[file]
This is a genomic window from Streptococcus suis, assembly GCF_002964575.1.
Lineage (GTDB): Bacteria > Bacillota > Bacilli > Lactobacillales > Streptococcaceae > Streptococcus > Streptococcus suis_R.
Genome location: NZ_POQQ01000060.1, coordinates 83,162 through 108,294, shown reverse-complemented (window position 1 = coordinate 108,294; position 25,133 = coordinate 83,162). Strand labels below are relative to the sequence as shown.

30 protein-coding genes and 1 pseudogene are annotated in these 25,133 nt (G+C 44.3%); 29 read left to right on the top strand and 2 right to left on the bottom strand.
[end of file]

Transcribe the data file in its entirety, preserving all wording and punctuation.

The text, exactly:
This is a genomic window from Streptococcus suis, assembly GCF_002964575.1.
Lineage (GTDB): Bacteria > Bacillota > Bacilli > Lactobacillales > Streptococcaceae > Streptococcus > Streptococcus suis_R.
Genome location: NZ_POQQ01000060.1, coordinates 83,162 through 108,294, shown reverse-complemented (window position 1 = coordinate 108,294; position 25,133 = coordinate 83,162). Strand labels below are relative to the sequence as shown.

30 protein-coding genes and 1 pseudogene are annotated in these 25,133 nt (G+C 44.3%); 29 read left to right on the top strand and 2 right to left on the bottom strand.